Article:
Friday, February 19, 2016

Mystras, Guesthouse Mazaraki, and Sparta

On the final day of Presintine's weekend, which doesn't actually count as the weekend because Phil had to take PTO, we reluctantly dragged ourselves from our hotel in Mystras, and drove home to Athens.

Guesthouse Mazaraki:
Are you emotionally prepared to hear about our Mystras hotel? Guesthouse Mazaraki is the #1 Inn in Mystras on Trip Advisor. The hotel sits on the mountainside, with balcony views of the archaeological site, and the Sparta valley. There are several small buildings, some with small rooms, and some that are meant to be rented as a cabin. There's also a pool, and a convincing little beggar of a cat who comes around breakfast time to cry for food. Our room was equipped with a small stovetop  and minibar/refrigerator. There was a nice t.v., and the WiFi was fast. I kept referring to our room as "The Pinterest Cabin in the Woods," because the decor was unreal. It was like Real Simple meets Instagram meets Home & Design. You'll see. I took some videos for you.

The hotel is within walking distance of several tavernas. but the food highlight of our stay came from the woman who manages the place. When we checked in, we were given a list of food we could request for breakfast the next morning. We were fighting the urge to request all of it, because we figured that wouldn't be cool, but when we talked through all the options with the manager, we ended up ordering almost all of it with her encouragement. We told her what time we wanted to eat, and the next morning, she brought it up to our room in a big basket. It was fantastic. We sat on the balcony and enjoyed our meal while watching the sheep on the mountainside below. It's sounds pretty unbelievable as I'm typing it all out, but it really was that idyllic. It was quiet, too. We were the only guests again. I cannot overemphasize how nice it is to see the sights in Greece during the off-season, if you're willing to risk the weather. We've lucked out with a very mild winter this year.

Breakfast on the balcony. It was a good mix of Greek-ish breakfast (if a Greek were to decide to eat breakfast), and some more traditional egg options. The valley below looks a little bit smoky, because this is the time of year when farmers prune their olive trees and burn the branches. 

While we were staying at Guesthouse Mazaraki, the manager made two different batches of Greek cookies for us to try, and they were friggin' delicious. I wish I had asked for her contact information. I want to ask her for her recipes, and also find out if she'll be my best friend. She really was an extremely kind woman, and she made our stay so pleasant. It was hard to leave. I should have eaten more cookies.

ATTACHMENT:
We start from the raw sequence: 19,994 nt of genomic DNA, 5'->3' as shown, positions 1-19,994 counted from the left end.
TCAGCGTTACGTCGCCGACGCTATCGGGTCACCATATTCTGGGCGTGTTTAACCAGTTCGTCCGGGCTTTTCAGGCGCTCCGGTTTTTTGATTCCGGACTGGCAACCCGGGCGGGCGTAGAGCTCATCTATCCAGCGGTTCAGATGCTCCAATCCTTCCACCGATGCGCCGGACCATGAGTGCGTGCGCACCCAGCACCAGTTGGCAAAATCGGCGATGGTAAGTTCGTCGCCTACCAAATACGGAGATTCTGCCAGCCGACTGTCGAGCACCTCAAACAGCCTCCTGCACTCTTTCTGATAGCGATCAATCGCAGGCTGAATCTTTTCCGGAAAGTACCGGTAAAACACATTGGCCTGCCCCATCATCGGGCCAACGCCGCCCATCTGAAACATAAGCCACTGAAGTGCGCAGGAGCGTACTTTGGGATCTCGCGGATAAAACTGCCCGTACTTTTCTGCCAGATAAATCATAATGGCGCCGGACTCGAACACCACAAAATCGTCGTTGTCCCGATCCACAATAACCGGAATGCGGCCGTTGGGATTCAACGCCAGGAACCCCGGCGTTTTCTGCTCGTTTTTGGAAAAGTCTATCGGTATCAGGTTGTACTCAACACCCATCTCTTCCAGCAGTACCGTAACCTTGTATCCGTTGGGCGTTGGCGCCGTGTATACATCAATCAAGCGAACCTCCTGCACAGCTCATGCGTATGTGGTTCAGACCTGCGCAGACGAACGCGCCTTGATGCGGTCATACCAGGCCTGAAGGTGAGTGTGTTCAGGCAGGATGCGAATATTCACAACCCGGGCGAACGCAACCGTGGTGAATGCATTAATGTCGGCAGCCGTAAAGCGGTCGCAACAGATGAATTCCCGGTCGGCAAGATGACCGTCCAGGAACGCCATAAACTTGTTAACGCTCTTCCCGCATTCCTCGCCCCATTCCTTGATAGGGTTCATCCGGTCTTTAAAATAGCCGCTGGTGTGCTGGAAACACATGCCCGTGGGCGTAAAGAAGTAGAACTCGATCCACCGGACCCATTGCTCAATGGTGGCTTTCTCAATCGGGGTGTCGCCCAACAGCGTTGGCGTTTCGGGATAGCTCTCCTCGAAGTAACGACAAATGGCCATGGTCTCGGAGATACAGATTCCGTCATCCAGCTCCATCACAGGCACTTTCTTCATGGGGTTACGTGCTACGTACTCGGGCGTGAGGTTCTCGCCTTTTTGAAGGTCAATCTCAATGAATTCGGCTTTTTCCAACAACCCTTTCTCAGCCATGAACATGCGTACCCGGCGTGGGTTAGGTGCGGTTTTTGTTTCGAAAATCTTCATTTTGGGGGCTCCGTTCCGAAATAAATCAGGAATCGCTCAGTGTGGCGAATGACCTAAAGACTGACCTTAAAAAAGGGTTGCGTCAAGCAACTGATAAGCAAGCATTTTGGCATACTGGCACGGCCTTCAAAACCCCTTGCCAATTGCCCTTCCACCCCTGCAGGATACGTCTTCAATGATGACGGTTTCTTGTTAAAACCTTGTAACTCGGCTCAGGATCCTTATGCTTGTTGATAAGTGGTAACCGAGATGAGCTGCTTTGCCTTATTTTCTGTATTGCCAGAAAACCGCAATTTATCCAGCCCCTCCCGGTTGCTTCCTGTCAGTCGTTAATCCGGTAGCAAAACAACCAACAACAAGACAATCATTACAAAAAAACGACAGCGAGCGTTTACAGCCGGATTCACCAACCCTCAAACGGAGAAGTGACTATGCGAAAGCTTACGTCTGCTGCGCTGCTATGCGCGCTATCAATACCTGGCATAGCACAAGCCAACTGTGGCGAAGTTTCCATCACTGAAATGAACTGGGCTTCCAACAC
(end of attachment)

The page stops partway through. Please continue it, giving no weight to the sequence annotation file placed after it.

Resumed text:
Sad Phil leaving Guesthouse Mazaraki after a great stay. 

We drove through Sparta on our way back to Athens. In the greatest disappointment since my failed attempt at bagels the other day, Sparta is not that impressive. The main part of town looks like any other moderately-sized city in Greece. Ancient Sparta is a bit further out of town. There is a cool statue of Leonidas I. He was the guy portrayed by Gerard Butler in that mega-dude movie, 300. 

Leonidas was the Spartan leader during the Second Persian War. The Spartans were exceptionally fierce fighters. Combined with several other groups of Greeks, the Spartans managed to hold off the Persians for seven days at the Battle of Thermopylae despite being hugely outnumbered. Eventually, some local turd tattled and showed the Persians how to get around the Greeks. Leonidas dismissed most of the Greek force, and stayed behind to guard their retreat with 300 Spartans, and several hundred other men. He ended up dead, along with most of the people who stayed with him.

Although Ancient Sparta is famous for its military training, the women had a pretty sweet gig. They were encouraged to exercise from a young age, and were in good physical shape. They didn't have to wear bulky clothes, didn't have to get married until they were in their late teens at least, and didn't have to isolate themselves from men. They were literate, outspoken, and controlled their own property. These women were boss.

There are some archaeological sites in Ancient Sparta, including an old theater. Phil and I briefly saw these from the car, but they're actually digging out the site at the moment. I don't know if they're uncovering more old stuff, or redoing the old stuff they've already uncovered, but it's basically a construction site at the moment. I'll bet you'd still be able to wander up to it and see what's going on. I don't think Phil and I were supposed to be driving on the road where we were driving, but no one yelled at us. 

If you are planning a trip to the Peloponnese, Sparta's a drive-by, rather than a destination. Go for your Leonidas photo, and then move along to Mystras.

He looks better than Gerard Butler.

That's all I have to show you from our trip. You might be feeling sad that there's nothing more to see. Good. I hope you feel sad. That's how I've felt since coming home. I guess we (Phil) will have to start planning our next adventure. 

Until then, here are the hotel websites for Elies, in Mani, and Mazaraki, in Mystras. 

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